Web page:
Check out this fan-made Fallout 4 ammo box and Gwent set


Laminated Gwent cards
Dec 28
// Chris Carter
Although I pride myself as a collector, I have limits, and I generally don't craft anything as ingenious as a lot of other gamers out there. That goes double for Waffleguru, who has created both a fully laminated Gwent set (f...
Fallout 4 photo
Fallout 4

PSN EU reveals its final 12 Deals of Christmas promotion


Your definition of 'deal' may vary
Dec 23
// Vikki Blake
The final deal in Sony EU's 12 Deals of Christmas promotion will bring you discounts for Fallout 4. From now until 11.59pm GMT tomorrow, December 24, 2015, you can grab the standard digital version for €45...
Star Wars in Fallout photo
Star Wars in Fallout

Lightsabers in Fallout 4 is, scientifically speaking, something the Internet should like


But you can never really tell
Dec 22
// Brett Makedonski
Possibly the laziest route to garnering online favor is to take a thing the Internet likes and put it in another thing the Internet likes. There are countless examples of this all the time, but a good recent one is the Batma...
Not my wife! photo
Not my wife!

Man sues Bethesda over Fallout 4 addiction


Cost him his job and wife
Dec 21
// Steven Hansen
Move over, Florida Man, we're getting intentional weirdos. According to the Russian-government-owned news publication RT, a Siberian man is suing Bethesda and its Russian localization crew over his addiction to Fallout 4, whi...
The Elder Scrolls photo
The Elder Scrolls

The Elder Scrolls: Legends has been delayed


Won't meet its Q4 2015 target release
Dec 18
// Joe Parlock
I have to admit, I'd completely forgotten about The Elder Scrolls: Legends. The collectible card game was announced at Bethesda’s E3 conference this year, but then immediately drowned out by Dishonored 2 and Fallout 4 n...
Fallout 4 photo
Fallout 4

Don't spend too much time underwater in Fallout 4


There isn't much there
Dec 14
// Chris Carter
Lavonicus over on Reddit has done a great civic duty for all Fallout 4 players -- he spent over 30 hours exploring the depths of every major body of water in the game. The experiment was mostly fruitless though, because ...
Nuka Cola Quantum photo
Nuka Cola Quantum

Prepare your teeth for radioactive decay, Nuka Cola Quantum is back


Turn your mouth into a crater
Dec 13
// Nic Rowen
If you missed them before, you might be happy to hear that Target (you know, the line of retailers that recently abandoned Canada) will be restocking their supply of everyone's favorite Fallout 4 promotional tie-in, Nuka...

Fallout 4 console players need cheats too

Dec 11 // Nic Rowen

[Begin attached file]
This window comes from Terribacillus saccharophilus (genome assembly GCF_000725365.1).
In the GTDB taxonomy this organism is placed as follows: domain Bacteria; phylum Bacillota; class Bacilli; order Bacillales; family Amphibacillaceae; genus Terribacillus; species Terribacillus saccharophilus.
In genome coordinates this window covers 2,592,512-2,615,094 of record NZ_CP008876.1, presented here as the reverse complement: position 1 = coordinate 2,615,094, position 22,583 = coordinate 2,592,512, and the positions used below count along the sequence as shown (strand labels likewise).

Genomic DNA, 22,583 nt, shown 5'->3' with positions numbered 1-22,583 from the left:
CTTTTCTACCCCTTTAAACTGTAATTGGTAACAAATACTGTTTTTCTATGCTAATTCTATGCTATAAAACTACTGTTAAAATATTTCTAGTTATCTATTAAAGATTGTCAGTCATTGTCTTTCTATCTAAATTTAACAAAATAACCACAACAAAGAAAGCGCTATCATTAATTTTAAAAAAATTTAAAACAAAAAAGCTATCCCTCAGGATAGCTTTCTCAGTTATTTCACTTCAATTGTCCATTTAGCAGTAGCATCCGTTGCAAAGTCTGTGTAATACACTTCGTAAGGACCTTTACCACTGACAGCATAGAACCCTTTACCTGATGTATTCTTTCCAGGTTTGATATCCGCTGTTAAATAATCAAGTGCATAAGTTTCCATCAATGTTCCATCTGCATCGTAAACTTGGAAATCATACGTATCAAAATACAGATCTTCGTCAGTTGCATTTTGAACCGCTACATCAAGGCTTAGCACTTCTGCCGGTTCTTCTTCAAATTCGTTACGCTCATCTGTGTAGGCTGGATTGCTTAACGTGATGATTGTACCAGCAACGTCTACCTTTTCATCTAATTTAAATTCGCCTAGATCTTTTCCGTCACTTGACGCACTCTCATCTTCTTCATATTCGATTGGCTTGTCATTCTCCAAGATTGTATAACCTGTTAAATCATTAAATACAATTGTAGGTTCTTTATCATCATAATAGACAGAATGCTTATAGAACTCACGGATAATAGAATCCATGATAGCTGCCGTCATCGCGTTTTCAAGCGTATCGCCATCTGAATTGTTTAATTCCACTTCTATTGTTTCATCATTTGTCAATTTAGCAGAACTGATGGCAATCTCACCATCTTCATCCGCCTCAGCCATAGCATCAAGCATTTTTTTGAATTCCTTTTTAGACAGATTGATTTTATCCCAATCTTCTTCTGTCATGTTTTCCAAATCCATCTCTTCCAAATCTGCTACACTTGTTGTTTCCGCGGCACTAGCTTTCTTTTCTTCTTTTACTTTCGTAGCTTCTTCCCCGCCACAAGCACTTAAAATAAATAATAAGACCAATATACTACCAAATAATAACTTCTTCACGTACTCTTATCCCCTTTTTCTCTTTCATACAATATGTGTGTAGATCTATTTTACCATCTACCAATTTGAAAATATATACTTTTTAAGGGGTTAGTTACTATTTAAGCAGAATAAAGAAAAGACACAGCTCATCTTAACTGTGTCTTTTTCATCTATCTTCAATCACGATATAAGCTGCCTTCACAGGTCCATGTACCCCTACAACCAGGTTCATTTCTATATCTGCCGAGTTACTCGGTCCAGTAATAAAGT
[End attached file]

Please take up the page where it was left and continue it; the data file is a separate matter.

When I first heard of the vendor glitch, that’s exactly what I thought it was. It was such a simple trick to do, reproducible at almost every vendor in the game, and so widespread mere days after release that I thought it was at least quasi-intentional on Bethesda’s part. An easy breezy way for console users to mess around with the game the way PC players get to. Sure, you can’t just unlock every door or terminal you come across with a magic word, or set your encumbrance level to 1 million and take the entirety of the wasteland on your back, but at least you can scam some free flamer fuel and a fusion core from Arturo. Don’t get me wrong. I don’t think everyone should just cheat their way through Fallout 4. I’d recommend you play through the game legitimately at least once to get the proper experience. But, when it’s time to roll up your goofy concept characters, or go on a quest to renovate the entire Commonwealth, it’s nice to have a way to speed things up. I’ve always been a huge fan of the freedom Bethesda games give players. On the PC versions of Oblivion and Skyrim, I used the console command line, mods, and simple table edits with the construction set to give my characters flavor and unique equipment when I was done playing the game legitimately. It extended the lifespan of those titles tremendously and really let me play the character concepts I envisioned (honestly, my mage is supposed to be a road-weary old man with years of experience under his belt, you’re telling me he only knows a single stinking fireball spell out of the gate? Nah, let’s just tweak that spellbook there). It’s time Bethesda fully recognized what its fans like to do with its games -- namely, break them over their knee like a gas-mask-wearing drug addict. If we can’t get the console command line in the console versions of their games, the least Bethesda could do is leave an exploit that is as obvious as a screen door banging in the wind. Cheaters never prosper, but they do have a lot of fun with open-world RPGs.